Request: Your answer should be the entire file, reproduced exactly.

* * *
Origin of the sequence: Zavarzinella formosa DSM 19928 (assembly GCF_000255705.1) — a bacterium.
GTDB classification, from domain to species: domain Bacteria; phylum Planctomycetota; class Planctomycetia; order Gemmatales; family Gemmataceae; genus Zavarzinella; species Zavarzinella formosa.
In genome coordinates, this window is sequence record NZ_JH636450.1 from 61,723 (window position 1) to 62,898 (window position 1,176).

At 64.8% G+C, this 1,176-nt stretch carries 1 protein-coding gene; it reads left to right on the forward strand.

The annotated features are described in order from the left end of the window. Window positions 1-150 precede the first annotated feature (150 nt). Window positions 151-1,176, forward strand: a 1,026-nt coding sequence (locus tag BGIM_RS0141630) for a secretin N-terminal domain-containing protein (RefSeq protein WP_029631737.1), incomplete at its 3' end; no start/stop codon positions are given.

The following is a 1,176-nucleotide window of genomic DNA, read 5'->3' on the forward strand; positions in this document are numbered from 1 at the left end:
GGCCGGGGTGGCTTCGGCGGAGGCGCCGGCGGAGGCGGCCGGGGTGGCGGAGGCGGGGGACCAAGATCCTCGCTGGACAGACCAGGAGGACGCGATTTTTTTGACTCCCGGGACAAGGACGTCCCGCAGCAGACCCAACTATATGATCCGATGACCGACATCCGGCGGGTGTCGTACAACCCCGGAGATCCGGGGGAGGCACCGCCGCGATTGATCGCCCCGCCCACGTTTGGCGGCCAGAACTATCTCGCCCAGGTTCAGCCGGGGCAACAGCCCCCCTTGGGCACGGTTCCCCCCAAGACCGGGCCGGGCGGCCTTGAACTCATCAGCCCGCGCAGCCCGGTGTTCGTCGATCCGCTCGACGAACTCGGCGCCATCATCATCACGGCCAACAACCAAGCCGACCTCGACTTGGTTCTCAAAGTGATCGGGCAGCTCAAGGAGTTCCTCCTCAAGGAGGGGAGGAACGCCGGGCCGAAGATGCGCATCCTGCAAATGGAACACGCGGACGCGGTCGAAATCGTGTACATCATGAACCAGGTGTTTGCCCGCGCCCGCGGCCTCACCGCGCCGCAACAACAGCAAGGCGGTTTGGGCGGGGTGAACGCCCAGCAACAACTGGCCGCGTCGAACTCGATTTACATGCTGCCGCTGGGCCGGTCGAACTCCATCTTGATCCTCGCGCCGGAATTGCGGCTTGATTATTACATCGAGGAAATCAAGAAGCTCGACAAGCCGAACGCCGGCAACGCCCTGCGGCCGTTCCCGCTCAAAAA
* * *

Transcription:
Origin of the sequence: Zavarzinella formosa DSM 19928 (assembly GCF_000255705.1) — a bacterium.
GTDB classification, from domain to species: domain Bacteria; phylum Planctomycetota; class Planctomycetia; order Gemmatales; family Gemmataceae; genus Zavarzinella; species Zavarzinella formosa.
In genome coordinates, this window is sequence record NZ_JH636450.1 from 61,723 (window position 1) to 62,898 (window position 1,176).

At 64.8% G+C, this 1,176-nt stretch carries 1 protein-coding gene; it reads left to right on the forward strand.

The annotated features are described in order from the left end of the window. Window positions 1-150 precede the first annotated feature (150 nt). Window positions 151-1,176, forward strand: a 1,026-nt coding sequence (locus tag BGIM_RS0141630) for a secretin N-terminal domain-containing protein (RefSeq protein WP_029631737.1), incomplete at its 3' end; no start/stop codon positions are given.

The following is a 1,176-nucleotide window of genomic DNA, read 5'->3' on the forward strand; positions in this document are numbered from 1 at the left end:
GGCCGGGGTGGCTTCGGCGGAGGCGCCGGCGGAGGCGGCCGGGGTGGCGGAGGCGGGGGACCAAGATCCTCGCTGGACAGACCAGGAGGACGCGATTTTTTTGACTCCCGGGACAAGGACGTCCCGCAGCAGACCCAACTATATGATCCGATGACCGACATCCGGCGGGTGTCGTACAACCCCGGAGATCCGGGGGAGGCACCGCCGCGATTGATCGCCCCGCCCACGTTTGGCGGCCAGAACTATCTCGCCCAGGTTCAGCCGGGGCAACAGCCCCCCTTGGGCACGGTTCCCCCCAAGACCGGGCCGGGCGGCCTTGAACTCATCAGCCCGCGCAGCCCGGTGTTCGTCGATCCGCTCGACGAACTCGGCGCCATCATCATCACGGCCAACAACCAAGCCGACCTCGACTTGGTTCTCAAAGTGATCGGGCAGCTCAAGGAGTTCCTCCTCAAGGAGGGGAGGAACGCCGGGCCGAAGATGCGCATCCTGCAAATGGAACACGCGGACGCGGTCGAAATCGTGTACATCATGAACCAGGTGTTTGCCCGCGCCCGCGGCCTCACCGCGCCGCAACAACAGCAAGGCGGTTTGGGCGGGGTGAACGCCCAGCAACAACTGGCCGCGTCGAACTCGATTTACATGCTGCCGCTGGGCCGGTCGAACTCCATCTTGATCCTCGCGCCGGAATTGCGGCTTGATTATTACATCGAGGAAATCAAGAAGCTCGACAAGCCGAACGCCGGCAACGCCCTGCGGCCGTTCCCGCTCAAAAA